Armstrong said the conservatives are drafting an alternative package that includes no payroll tax increases, United Press International reported. It would require new federal employes to join Social Security and would increase the tax rate for self-employed workers, but would raise the bulk of the money needed by leaning on benefit growth, such as a delay or freeze in this year's cost-of-living increases, according to Armstrong.
He said the conservatives will insist on long-term changes, probably including an increase in the plan's retirement age, UPI reported.
The Social Security compromise is important to the White House for its possible effect on future deficits as well as in its own right. The tentative compromise now being worked on by commission leaders and Baker would, in addition to keeping Social Security solvent over the next seven years, reduce the overall federal deficit by several billion dollars in fiscal 1984 and increasing amounts thereafter, averaging $15 billion annually to the end of the decade.
"Concern about the deficits is fueling the timing of this settlement," said one White House source.
The White House had also been supremely cautious up to yesterday about getting out in front of the Democrats on a compromise, for fear the Democrats would then repeat their charge of past years that the president was seeking to sabotage Social Security. That was why Baker's remarks in California were a surprise.
As one indication of both the delicacy and complexity of the negotiations, Rep. Claude Pepper (D-Fla.), a commission member, said in a telephone interview yesterday that he had assured Office of Management and Budget Director David A. Stockman he would back the compromise on the bargaining table if the administration would drop a provision increasing penalties for early retirement and cut a proposed six-month delay in the cost-of-living increase to three months. He said Lane Kirkland, AFL-CIO president, and House Speaker Thomas P. (Tip) O'Neill Jr. (D-Mass.) would do the same.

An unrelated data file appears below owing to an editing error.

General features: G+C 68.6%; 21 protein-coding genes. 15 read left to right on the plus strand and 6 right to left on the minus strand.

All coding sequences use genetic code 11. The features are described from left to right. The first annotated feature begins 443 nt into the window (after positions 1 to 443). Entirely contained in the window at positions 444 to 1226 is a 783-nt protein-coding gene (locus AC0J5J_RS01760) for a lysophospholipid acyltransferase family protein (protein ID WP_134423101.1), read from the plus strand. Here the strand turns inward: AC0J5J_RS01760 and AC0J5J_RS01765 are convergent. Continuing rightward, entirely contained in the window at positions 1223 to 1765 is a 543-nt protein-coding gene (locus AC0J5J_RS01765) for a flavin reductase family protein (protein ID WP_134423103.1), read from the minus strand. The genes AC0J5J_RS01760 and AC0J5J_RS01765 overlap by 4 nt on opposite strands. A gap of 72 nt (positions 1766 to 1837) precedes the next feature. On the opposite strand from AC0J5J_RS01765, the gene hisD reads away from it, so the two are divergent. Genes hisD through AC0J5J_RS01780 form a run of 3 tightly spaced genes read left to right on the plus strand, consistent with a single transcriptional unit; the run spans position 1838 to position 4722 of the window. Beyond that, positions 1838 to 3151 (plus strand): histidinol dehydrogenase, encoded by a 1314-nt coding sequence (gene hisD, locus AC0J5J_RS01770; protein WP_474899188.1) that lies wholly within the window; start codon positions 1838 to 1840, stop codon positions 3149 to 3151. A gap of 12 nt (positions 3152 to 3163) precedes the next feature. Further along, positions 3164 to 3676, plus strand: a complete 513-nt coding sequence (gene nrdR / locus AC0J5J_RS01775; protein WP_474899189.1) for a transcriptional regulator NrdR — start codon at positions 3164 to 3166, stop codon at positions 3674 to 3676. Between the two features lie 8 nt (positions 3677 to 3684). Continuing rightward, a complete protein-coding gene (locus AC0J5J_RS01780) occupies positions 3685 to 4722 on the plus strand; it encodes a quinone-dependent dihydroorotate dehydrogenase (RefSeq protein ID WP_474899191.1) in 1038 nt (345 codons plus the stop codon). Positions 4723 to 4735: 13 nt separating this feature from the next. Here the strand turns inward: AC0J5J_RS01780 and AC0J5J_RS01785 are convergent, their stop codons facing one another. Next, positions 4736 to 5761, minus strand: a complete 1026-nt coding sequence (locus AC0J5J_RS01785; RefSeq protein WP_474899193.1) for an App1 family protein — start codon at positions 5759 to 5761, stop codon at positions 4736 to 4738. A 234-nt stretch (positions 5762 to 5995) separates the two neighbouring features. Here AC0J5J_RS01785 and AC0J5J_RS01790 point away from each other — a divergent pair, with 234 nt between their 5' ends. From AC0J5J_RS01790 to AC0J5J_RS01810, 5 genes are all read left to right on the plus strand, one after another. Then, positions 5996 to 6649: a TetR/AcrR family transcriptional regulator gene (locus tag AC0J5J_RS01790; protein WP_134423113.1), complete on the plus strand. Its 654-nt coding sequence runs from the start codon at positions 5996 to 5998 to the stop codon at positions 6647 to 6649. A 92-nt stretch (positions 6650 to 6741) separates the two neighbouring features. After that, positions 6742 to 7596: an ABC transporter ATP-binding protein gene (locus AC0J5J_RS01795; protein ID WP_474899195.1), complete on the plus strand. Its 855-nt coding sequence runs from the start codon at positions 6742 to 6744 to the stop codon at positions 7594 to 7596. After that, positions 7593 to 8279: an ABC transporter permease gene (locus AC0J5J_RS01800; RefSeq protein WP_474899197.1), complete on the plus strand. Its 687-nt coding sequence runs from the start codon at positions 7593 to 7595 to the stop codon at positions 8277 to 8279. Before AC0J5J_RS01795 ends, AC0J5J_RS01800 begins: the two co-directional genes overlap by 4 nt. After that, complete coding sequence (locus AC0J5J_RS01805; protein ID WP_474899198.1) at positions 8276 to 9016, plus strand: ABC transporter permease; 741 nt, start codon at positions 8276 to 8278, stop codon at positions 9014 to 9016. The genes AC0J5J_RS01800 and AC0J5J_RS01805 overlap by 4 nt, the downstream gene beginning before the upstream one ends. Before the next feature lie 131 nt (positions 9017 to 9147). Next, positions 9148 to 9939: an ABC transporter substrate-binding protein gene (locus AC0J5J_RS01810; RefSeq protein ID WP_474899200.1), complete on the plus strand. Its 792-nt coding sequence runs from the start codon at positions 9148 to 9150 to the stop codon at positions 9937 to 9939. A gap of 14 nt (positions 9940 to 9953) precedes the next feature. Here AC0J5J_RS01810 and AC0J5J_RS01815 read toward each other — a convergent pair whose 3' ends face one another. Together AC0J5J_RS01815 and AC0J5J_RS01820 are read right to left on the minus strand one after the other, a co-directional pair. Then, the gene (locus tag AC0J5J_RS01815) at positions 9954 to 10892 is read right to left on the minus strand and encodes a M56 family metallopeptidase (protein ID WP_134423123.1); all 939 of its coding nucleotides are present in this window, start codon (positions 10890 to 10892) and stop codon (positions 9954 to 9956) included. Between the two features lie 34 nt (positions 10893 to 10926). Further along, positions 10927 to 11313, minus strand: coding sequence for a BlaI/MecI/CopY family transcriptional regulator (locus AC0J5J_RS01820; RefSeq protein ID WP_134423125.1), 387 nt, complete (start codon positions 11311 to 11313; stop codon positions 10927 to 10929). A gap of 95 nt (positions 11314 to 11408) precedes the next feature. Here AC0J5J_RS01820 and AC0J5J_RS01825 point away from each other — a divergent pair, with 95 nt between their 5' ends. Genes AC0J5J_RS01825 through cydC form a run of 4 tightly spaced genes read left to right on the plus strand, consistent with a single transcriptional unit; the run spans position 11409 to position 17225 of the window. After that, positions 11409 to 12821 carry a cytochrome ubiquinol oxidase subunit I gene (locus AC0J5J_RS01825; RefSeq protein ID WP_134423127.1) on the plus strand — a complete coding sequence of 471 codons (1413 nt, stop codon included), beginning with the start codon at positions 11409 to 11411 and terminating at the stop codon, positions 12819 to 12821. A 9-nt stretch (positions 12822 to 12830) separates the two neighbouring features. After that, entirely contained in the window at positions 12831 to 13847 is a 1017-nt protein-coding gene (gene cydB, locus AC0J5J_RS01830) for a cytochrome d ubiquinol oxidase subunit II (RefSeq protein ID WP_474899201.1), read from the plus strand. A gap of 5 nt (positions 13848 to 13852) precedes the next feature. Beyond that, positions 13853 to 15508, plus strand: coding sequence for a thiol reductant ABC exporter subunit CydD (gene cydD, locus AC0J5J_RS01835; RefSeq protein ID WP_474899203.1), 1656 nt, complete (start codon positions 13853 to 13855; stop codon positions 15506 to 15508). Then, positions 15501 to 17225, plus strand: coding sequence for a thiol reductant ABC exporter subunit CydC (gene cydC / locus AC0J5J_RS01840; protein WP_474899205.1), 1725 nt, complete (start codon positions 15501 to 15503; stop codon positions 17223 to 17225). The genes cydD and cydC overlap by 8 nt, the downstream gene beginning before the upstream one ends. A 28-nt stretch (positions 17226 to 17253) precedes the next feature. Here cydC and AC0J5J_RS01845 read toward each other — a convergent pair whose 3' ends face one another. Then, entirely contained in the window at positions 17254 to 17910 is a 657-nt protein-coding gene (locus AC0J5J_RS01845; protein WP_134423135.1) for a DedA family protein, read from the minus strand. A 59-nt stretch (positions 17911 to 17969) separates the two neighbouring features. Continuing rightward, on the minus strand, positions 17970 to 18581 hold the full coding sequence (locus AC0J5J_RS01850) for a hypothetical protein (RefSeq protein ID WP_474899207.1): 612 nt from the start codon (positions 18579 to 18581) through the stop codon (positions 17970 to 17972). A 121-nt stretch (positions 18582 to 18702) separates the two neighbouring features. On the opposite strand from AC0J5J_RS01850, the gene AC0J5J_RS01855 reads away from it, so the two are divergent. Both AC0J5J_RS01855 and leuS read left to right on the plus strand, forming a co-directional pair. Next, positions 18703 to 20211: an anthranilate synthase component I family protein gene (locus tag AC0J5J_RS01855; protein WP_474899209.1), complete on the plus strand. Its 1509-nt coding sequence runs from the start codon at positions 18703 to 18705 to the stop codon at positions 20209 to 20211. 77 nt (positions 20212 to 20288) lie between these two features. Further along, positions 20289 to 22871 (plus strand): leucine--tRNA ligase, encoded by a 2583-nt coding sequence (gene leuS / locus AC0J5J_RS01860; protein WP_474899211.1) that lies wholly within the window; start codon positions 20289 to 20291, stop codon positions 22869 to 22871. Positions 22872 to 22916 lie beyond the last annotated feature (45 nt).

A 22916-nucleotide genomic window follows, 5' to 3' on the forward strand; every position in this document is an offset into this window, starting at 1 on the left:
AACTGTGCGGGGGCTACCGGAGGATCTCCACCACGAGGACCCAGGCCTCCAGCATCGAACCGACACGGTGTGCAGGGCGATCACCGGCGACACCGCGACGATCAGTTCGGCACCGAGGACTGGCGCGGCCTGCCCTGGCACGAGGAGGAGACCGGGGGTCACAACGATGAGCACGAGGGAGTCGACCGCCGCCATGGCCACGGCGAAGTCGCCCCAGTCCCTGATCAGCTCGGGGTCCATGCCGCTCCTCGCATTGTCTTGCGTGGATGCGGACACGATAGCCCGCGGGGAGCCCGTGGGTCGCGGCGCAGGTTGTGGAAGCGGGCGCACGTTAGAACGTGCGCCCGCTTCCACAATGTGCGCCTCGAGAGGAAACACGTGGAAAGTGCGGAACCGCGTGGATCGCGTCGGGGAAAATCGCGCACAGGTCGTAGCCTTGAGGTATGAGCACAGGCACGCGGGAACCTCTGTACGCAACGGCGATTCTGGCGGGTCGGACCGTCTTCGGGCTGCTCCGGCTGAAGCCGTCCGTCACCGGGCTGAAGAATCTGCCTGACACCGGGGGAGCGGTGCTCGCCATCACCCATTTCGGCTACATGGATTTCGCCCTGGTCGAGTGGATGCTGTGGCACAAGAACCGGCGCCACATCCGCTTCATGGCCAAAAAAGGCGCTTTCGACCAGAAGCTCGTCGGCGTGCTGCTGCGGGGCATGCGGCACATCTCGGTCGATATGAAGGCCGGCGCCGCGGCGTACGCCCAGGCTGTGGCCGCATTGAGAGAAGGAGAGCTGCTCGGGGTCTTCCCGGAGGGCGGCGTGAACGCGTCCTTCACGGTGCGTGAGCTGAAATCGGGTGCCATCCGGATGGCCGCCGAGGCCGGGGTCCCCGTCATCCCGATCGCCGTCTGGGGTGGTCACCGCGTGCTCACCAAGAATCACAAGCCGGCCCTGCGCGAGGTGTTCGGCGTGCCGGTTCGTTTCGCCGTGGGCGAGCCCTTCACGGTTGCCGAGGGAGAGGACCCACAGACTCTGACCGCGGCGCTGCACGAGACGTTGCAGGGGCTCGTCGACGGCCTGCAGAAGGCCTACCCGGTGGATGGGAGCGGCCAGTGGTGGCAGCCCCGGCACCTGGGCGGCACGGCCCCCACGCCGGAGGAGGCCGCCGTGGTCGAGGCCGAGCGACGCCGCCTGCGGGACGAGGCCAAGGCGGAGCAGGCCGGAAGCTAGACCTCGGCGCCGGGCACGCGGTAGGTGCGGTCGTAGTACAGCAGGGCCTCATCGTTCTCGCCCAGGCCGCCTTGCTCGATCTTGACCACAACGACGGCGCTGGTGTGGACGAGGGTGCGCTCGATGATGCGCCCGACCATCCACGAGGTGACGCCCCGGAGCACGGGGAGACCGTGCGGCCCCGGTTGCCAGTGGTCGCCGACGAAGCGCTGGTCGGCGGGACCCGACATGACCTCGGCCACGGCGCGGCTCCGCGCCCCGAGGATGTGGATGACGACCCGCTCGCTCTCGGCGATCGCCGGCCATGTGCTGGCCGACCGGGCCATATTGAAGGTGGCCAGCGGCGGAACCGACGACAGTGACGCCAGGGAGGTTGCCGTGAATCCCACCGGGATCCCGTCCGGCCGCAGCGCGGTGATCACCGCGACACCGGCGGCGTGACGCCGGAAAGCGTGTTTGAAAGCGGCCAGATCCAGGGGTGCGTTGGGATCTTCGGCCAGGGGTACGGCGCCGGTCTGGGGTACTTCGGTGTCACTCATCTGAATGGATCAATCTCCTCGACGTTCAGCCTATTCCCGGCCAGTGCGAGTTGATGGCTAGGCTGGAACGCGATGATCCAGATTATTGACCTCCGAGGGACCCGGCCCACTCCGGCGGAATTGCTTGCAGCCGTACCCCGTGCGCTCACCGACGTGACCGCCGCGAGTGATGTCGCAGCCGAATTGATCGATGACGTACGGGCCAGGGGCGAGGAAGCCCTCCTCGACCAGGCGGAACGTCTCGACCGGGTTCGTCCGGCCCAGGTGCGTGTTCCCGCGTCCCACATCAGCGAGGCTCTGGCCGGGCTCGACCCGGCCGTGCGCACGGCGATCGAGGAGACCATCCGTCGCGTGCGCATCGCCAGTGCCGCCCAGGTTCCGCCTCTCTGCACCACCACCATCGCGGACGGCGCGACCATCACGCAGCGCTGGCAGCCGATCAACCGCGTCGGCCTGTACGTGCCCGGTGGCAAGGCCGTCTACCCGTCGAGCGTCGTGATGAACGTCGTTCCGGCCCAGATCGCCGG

Until the Armstrong-Archer group came forward, it had appeared that the White House and commission leaders were moving to the verge of final agreement on a compromise plan that would tax half of the Social Security benefits for higher-income retirees, speed up imposition of Social Security tax increases already scheduled for 1985 and 1990, delay this year's cost-of-living increase for six months, bring under Social Security all new federal employes and all nonprofit group employes and make several other changes.
Under the compromise, a three-tenths of 1 percent increase in the Social Security tax now scheduled for 1985 would be moved forward to 1984, making the total rate in 1984 7 percent instead of 6.7 percent. Later, half of a five-tenths of 1 percent increase now scheduled for 1990 would be moved to 1988, so the rate that year would be 7.4 percent instead of 7.15 percent.
The commission has estimated that Social Security will need net tax increases or benefit cuts of $150 billion to $200 billion over the next seven years to keep solvent. The plan under consideration would produce about $165 billion.
With regard to the Archer-Armstrong revolt, the White House is said to feel that the major danger it represents to a compromise with the Democrats would be in the House, where revolt by a significant block of conservative Republicans to whom the president has political obligations could stay his hand. But sources are skeptical that such a revolt will occur on Social Security because House conservatives are also worried about deficits that a compromise could help cut.